Vancouver Canucks GM Jim Benning has made some terrible decisions. And some great ones. But what does that tell us about the overall job he is doing?
When the Vancouver Canucks traded picks and a top prospect to the Florida Panthers in exchange for defenseman Erik Gudbranson, fans weren’t happy. But, they weren’t happy when they traded top prospect Hunter Shinkaruk for an ‘average bottom-six guy’ in Markus Granlund.
Many fans hated the decision to pick Jake Virtanen sixth overall in 2014. But, despite recent events, the selections of Thatcher Demko and Nikita Tryamkin in the same draft look excellent. And then there’s 2015 pick Brock Boeser.
To summarise, Canucks GM Jim Benning has had his ups and downs. But how does he compare to the rest of the league?
The team over at Hockey-Graphs attempted to rate NHL GMs’ decisions of the past four years, and turned the results into a GM ranking.
You can find the full methodology here, but I’ll try to give a quick summary. The Hockey-Graphs team researched every decision executed in the past four years and individually rated the 31 GMs in seven categories, handing out ratings between 1 and 5. The categories include drafting, trades and UFA signings.
In addition, they used DTMAboutheart’s Goals Above Replacement metric to identify whether each roster got better or worse through the GMs’ respective decisions.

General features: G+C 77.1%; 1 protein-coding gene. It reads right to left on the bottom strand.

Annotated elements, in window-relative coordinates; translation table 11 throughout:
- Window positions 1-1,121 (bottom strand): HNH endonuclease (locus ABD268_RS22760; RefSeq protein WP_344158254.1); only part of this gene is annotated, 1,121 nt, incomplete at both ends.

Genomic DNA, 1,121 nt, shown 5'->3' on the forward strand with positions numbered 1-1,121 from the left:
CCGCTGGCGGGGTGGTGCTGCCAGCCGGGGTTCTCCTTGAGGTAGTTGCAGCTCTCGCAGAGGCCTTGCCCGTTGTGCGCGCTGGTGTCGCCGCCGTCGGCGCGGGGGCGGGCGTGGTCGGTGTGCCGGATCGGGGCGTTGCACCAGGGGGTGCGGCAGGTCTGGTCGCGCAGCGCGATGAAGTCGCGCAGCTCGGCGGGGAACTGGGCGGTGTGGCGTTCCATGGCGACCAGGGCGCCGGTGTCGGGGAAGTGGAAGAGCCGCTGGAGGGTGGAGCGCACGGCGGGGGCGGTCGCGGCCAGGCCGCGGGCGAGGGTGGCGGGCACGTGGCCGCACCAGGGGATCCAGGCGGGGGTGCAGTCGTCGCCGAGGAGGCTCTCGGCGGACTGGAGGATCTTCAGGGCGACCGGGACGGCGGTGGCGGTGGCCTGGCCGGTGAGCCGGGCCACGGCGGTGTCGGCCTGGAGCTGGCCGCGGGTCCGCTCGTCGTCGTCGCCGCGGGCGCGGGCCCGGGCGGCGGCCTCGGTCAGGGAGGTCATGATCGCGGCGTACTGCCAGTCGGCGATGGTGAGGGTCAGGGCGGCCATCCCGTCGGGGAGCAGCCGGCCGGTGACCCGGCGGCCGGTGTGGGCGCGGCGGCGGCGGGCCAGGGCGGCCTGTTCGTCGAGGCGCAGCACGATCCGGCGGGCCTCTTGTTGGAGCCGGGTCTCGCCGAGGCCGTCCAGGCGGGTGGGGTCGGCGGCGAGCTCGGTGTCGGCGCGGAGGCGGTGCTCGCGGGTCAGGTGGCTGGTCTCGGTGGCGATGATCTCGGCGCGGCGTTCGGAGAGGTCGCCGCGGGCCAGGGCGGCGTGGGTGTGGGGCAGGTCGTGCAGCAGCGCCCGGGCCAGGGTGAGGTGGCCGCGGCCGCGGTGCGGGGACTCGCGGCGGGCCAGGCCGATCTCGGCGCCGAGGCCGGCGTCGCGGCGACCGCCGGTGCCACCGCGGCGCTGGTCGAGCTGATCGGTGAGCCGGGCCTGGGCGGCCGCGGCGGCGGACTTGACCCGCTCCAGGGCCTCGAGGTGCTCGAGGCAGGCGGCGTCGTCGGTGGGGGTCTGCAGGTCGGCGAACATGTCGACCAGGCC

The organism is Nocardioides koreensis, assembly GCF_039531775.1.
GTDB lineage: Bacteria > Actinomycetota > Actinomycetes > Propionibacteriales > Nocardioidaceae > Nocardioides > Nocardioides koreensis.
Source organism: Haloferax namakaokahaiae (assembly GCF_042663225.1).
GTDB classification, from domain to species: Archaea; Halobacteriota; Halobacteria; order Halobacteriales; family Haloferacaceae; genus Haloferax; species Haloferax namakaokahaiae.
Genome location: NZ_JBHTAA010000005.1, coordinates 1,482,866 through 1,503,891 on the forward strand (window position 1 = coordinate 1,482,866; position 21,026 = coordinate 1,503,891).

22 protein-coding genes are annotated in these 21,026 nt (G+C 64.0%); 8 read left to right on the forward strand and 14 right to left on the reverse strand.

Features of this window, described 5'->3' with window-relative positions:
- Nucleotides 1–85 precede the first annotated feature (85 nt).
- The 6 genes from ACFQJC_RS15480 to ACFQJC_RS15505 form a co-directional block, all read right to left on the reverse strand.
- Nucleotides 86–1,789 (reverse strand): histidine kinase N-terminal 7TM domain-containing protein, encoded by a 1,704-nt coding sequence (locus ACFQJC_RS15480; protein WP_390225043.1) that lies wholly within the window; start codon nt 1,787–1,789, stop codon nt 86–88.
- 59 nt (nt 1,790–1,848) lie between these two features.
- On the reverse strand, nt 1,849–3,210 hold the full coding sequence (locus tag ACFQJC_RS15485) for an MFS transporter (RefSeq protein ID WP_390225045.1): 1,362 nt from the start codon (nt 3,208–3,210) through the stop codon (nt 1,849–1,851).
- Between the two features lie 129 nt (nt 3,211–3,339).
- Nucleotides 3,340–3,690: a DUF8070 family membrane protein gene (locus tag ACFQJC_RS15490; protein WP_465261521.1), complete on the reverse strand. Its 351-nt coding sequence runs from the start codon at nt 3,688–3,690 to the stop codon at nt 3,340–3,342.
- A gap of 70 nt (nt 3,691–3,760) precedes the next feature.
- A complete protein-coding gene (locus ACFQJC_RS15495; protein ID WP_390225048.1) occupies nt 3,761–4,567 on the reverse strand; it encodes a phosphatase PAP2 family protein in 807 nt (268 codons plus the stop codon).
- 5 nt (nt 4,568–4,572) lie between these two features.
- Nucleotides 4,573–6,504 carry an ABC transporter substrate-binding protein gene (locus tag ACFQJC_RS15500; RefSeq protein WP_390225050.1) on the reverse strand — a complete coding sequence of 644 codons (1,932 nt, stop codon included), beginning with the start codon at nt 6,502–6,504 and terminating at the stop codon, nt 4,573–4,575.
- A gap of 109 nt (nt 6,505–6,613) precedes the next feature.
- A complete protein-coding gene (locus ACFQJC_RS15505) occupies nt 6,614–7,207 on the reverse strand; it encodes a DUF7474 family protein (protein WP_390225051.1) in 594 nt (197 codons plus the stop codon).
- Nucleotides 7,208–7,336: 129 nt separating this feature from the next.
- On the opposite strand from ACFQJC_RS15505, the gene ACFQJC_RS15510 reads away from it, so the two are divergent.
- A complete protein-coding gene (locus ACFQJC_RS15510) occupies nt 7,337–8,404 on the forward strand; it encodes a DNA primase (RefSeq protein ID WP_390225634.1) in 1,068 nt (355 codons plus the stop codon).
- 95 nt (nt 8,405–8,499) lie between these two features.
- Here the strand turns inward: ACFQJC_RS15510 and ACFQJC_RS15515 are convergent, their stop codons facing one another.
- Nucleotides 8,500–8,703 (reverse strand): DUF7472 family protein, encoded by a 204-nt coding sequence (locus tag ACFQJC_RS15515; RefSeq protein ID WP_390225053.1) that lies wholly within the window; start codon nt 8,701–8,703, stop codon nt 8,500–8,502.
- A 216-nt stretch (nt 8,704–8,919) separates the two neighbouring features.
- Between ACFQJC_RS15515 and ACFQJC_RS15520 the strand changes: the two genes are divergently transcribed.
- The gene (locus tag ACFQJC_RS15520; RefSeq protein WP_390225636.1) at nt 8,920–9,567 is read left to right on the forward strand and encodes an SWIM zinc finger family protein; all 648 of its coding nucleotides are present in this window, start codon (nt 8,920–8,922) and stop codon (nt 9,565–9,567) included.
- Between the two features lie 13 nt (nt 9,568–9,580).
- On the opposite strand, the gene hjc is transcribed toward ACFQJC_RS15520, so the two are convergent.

Are you ready for a ‘surprise’? Canucks GM Benning ranks dead-last with an average score of 2.5 out of 5.
Here is why:
It’s hard to discern whether Benning has been hamstrung by ownership, but no team has deteriorated more since 2013. The Canucks have gotten younger recently, but it’s unlikely guys like Bo Horvat and Brock Boeser are going to be enough to turn the team around. While Benning did make some savvy trades at this year’s deadline, with the weight of his tenure stacked against him, it’s highly doubtful he’ll be able to see the Canucks’ rebuild through.
It’s true that Benning has made some good moves, i.e. trading for Granlund, who developed into a 20-goal scorer in Vancouver. However, that is not enough to outweigh all the bad ones.
The upcoming few years will give direction to the Canucks’ future. If Benning does a good job, Vancouver could be back in the playoffs within three years. If he doesn’t, the rebuild could take a tedious 10 years.
The Vancouver Canucks hired Travis Green as the club’s new head coach as their first offseason move. Maybe it won’t be long before they make a management change as well.
The clock is ticking, Mr. Benning.